All in all, the slender young man with the coal-black thatch had conquered the musical capital of Europe, he commanded good fees from publishers, and he lived like a gentleman. Brilliant concertos were a likely road to success, and in this C major work, with its grand scale (it would have been the longest composition of its kind his audience had ever heard), splendid orchestral style, and impressive and difficult piano writing, Beethoven gave the Viennese a humdinger.
THE MUSIC He scored the work in the festive trumpets-and-drums manner of Mozart’s C major concertos, and its first movement shares something of their marchlike character. Beethoven thinks and plans broadly. The initial exposition for the orchestra covers an astonishing lot of territory. After the first theme, which we hear both in conspiratorial pianissimo and in lights-on fortissimo, we meet a lyric contrasting theme. Actually—and this is typical for the bigness of Beethoven’s design—we hear only its first half; for its complete form we have to be patient for more than 100 measures and the presence of the piano. But this beginning leads us on quite a tour before returning to C major, thus ushering in the last theme (for the time being), a captivating march in what Donald Tovey calls “Beethoven’s best British Grenadiers style.” From Mozart, Beethoven learned the effectiveness of having the soloist enter with an entirely new idea, but unlike Mozart, he never returns to the pianist’s first tune. Much of the development is in an excitingly held-in pianissimo and involves a strikingly original combination of pathos with wit. The triumphant return to C major and the first theme is effected by way of a big right-hand scale in octaves, the most explicit instance of the bravura style so characteristic of this concerto.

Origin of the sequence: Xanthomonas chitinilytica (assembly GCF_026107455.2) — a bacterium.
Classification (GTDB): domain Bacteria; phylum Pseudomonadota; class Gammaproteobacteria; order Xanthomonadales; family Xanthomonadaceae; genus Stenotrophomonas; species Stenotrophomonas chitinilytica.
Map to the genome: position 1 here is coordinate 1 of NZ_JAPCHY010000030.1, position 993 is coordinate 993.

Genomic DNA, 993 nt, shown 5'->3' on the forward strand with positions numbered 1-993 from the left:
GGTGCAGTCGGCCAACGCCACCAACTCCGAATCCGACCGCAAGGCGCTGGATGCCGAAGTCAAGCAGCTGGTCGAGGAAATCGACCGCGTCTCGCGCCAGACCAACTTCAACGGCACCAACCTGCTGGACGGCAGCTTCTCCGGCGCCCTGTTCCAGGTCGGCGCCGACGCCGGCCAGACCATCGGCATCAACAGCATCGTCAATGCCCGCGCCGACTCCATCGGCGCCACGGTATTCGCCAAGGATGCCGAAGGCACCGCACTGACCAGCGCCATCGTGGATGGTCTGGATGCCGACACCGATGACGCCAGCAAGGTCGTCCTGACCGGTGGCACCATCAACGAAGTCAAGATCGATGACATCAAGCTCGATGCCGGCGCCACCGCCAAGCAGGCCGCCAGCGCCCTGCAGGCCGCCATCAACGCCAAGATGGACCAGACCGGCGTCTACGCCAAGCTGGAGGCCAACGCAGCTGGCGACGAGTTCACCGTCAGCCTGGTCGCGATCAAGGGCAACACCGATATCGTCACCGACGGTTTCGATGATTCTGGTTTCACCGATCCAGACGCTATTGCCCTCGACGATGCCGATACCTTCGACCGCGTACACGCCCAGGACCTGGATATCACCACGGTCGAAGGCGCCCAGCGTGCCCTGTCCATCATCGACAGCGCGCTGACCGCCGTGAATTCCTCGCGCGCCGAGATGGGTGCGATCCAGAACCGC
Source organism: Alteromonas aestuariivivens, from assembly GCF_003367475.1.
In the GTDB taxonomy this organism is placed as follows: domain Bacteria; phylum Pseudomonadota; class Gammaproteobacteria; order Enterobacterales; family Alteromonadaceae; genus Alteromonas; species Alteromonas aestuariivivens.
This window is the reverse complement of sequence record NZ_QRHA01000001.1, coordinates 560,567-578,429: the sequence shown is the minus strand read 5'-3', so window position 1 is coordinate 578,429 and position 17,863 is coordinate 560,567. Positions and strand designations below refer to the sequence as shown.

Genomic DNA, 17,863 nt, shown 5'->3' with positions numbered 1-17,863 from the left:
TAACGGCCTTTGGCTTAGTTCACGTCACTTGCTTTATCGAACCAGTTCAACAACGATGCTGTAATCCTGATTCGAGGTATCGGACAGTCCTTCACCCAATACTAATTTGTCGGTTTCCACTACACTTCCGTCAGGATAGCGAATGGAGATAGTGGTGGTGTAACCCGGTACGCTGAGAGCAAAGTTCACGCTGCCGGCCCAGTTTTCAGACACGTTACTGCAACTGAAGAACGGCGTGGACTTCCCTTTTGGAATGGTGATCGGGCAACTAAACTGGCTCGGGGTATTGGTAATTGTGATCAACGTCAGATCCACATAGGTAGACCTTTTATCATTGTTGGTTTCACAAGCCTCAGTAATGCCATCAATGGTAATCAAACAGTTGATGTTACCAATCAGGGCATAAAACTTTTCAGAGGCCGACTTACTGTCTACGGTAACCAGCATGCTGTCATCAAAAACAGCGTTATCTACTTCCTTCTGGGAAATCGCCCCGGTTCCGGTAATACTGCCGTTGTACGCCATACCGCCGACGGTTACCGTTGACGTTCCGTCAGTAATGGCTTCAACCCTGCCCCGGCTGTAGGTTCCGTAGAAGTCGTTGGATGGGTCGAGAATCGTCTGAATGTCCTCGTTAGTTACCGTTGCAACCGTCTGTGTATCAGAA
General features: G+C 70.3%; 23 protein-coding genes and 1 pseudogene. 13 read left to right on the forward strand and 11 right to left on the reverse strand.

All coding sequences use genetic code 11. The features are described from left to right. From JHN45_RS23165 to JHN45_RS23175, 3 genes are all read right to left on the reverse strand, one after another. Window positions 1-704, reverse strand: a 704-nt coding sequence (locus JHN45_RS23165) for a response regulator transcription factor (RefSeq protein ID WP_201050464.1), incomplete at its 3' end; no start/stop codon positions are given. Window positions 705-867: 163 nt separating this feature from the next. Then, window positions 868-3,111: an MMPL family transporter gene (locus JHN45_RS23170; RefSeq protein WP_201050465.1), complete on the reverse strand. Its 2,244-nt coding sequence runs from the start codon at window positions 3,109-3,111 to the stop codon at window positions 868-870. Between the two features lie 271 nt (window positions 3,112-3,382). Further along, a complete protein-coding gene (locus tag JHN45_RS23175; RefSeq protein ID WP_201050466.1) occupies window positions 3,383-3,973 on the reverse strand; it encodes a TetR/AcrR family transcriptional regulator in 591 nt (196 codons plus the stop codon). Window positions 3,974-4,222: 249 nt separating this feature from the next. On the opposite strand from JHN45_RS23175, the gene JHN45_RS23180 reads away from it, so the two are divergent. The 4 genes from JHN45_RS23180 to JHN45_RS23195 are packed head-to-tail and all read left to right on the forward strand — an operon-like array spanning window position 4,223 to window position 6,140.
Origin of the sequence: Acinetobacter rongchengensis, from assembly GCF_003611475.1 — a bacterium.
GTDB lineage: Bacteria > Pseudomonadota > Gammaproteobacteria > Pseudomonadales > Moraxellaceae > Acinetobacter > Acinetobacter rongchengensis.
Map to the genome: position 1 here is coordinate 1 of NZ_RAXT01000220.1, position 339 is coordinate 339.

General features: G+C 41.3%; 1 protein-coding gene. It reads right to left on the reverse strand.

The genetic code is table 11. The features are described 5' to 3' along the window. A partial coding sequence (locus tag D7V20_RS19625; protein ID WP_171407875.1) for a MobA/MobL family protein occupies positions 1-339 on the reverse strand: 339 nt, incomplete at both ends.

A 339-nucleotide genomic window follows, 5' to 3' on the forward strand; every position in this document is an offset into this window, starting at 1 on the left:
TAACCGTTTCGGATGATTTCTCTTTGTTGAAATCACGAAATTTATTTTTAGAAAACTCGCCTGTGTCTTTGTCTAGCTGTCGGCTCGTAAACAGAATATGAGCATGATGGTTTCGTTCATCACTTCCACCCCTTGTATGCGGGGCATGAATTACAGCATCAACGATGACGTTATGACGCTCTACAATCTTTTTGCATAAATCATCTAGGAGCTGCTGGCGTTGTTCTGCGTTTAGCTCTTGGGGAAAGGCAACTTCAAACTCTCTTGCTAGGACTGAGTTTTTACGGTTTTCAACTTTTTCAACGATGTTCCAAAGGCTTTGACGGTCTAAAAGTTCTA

Beethoven’s pupil Carl Czerny points out that the second movement, though marked Largo, is notated such that it should be taken “as a tranquil Andante,” not too slowly. Its pathetic inflections set an expressive tone that was quite new in 1795. The Adagio of the Pathétique Sonata (circa 1798) mines the same vein. The scoring is delicate, and the orchestra’s solo clarinet is an important secondary hero.
The finale is full of rambunctious humor, just on the edge of acceptable manners. The ending, with the soloist seeming to want to sidle off the stage unnoticed, is quite a surprise. Czerny mentions that Beethoven showed him his own way of rearranging the main theme so as to make it sound more brilliant; unfortunately he does not pass the secret on.
Michael Steinberg, the San Francisco Symphony’s Program Annotator from 1979 to 1999 and a contributing writer to our program book until his death in 2009, was one of the nation’s pre-eminent writers on music. We are privileged to continue publishing his program notes. His books are available at the Symphony Store in Davies Symphony Hall and sfsymphony.org/store.
More About the Music
Recordings: Garrick Ohlsson with Michael Palmer conducting the American Sinfonietta (Natural Soundfields Limited) | Leif Ove Andsnes as soloist and leader, with the Mahler Chamber Orchestra (Sony) | Murray Perahia with Bernard Haitink conducting the Royal Concertgebouw Orchestra (CBS) | Stephen Kovacevich with Colin Davis and the BBC Symphony (Philips Duo) | Alfred Brendel with Simon Rattle and the Vienna Philharmonic (Philips)
Reading: Beethoven, by Maynard Solomon (Schirmer) | Beethoven, by William Kinderman (University of California Press) | Beethoven: The Music and the Life, by Lewis Lockwood (Norton) | Thayer’s Life of Beethoven, in its most recent revision by Elliott Forbes (Princeton University Press)